Wednesday, November 30, 2016

Fifty years

Fifty years is a long time. Five decades. Break it down: in months fifty years is 600 months; in weeks it is 2600 weeks; in days (give or take, depending on Leap Year), it is an astounding 18,250 days!

Fifty years ago today, November 30, 1966, I entered the U.S. Army as a Private E-1. It wasn’t voluntary; I was drafted.

I had my pre-induction physical in July of that year, and five months later was finally sucked into the system. During the time between the two events I lived in denial. I thought I would get some sort of last-minute reprieve, but the closer November 30 came the more I came to the acceptance that there would be no divine intervention. I was indeed doomed to two years of active duty in the U.S. Army.

There were some benefits; after I was released in November, 1968, I went home and  a month later got married. I was able to use my GI Bill money for schooling. Two years ago when I went to Home Depot to buy a washer and dryer the saleslady asked, “Are you a veteran?” I said I was. She said, "Good, I can give you a discount.” I don’t remember how much the discount was, but if my two years active duty could save me a few bucks decades later, well then, that’s fine with me.

On Veteran’s Day 2016 I got a free entree from Mimi’s Restaurant. They didn’t even ask to see proof I was a veteran.

I had my share of nightmares the first few years after my discharge. In dreams I would be drafted again and I would be loudly cursing and telling officers and sergeants to stick it up their asses, I wasn’t going to go! Brave talk, but just a dream. In my waking life I wasn’t going anywhere near the Army, and they wouldn’t want me, anyway. It took me me a few years for the dreams to end.

I have written before in this blog that I have a near-irrational fear of being accused of something I didn’t do, and going to jail or prison for it. That paranoia may have grown from my experience of being drafted. The Army wasn’t exactly like jail: there were no iron bars, but there were other similarities, especially in the first two months. All activities were regulated, even being marched to the mess hall for our meals. We were not allowed to have any clothes other than our uniforms, so if we went over the hill we could be easily spotted and rounded up.

Hmmm. That is something to think about! But being regulated en masse goes back to kindergarten, when we obeyed the teacher’s orders. Sit down, be quiet, reading time, exercise time. We have all been through it.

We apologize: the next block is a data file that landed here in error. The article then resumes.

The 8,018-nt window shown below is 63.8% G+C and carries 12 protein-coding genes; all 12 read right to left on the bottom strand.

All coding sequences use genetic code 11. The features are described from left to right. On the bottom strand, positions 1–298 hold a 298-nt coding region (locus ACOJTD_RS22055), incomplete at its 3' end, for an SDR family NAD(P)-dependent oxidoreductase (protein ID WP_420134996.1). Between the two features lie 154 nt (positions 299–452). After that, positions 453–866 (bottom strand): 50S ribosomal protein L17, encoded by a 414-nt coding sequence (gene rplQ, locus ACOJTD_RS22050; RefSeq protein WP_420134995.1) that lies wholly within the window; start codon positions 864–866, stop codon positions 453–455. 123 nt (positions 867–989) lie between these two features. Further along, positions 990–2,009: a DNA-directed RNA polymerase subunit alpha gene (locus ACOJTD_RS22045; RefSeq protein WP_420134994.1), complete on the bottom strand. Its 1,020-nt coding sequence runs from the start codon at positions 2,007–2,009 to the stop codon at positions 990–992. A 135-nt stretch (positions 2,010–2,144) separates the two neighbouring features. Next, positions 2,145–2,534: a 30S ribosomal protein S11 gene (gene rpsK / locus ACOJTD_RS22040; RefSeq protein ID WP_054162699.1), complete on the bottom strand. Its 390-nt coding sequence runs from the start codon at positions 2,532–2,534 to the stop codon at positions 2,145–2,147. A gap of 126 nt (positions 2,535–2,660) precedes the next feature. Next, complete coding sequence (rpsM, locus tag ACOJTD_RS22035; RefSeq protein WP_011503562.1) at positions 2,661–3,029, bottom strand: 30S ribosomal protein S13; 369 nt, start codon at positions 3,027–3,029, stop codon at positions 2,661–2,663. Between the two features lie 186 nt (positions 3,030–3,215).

Still, there was a feeling when I got the last day of my active duty Army “service,” I did have a sense of an iron gate creaking open, and being able to walk out into freedom.

It sounds like a contradiction, but now that it is long over and done, I am proud to be considered a veteran. I don’t necessarily feel like a “true” veteran, like the guys who faced an enemy. I spent most of my Army career at a typewriter in Germany doing a clerk job, but my Honorable Discharge, in a frame on my wall, says I am a veteran. No matter how I feel about my service it is more than some people who have held the office of President of the United States. I have one up on men like Bill Clinton and Barack Obama and now Donald Trump. Commander in chief is much more grand than Private E-1, as I became when I entered the Army fifty years ago today, but I went through something none of those men went through, and so, yes, I am proud of that.

(For my 40th anniversary recollection of my first day,18, 250 — give or take — days ago, which I remember distinctly, unlike yesterday, which is a blur, go to “Draft Day”, posted November 30, 2006.)


DEMiller said...

Good story. I registered for the draft, but was not called to serve, so I feel like I did my duty, too. I won't get any benefits, though.

Postino said...

Dave, you did what the law required of you. I was surprised years later to find out that several men I knew never registered for the draft. That would not have happened with me, because my mother called the draft board several times to see when I'd be called up. If I hadn't registered Mom would have ratted me out, inadvertently or not, anyway!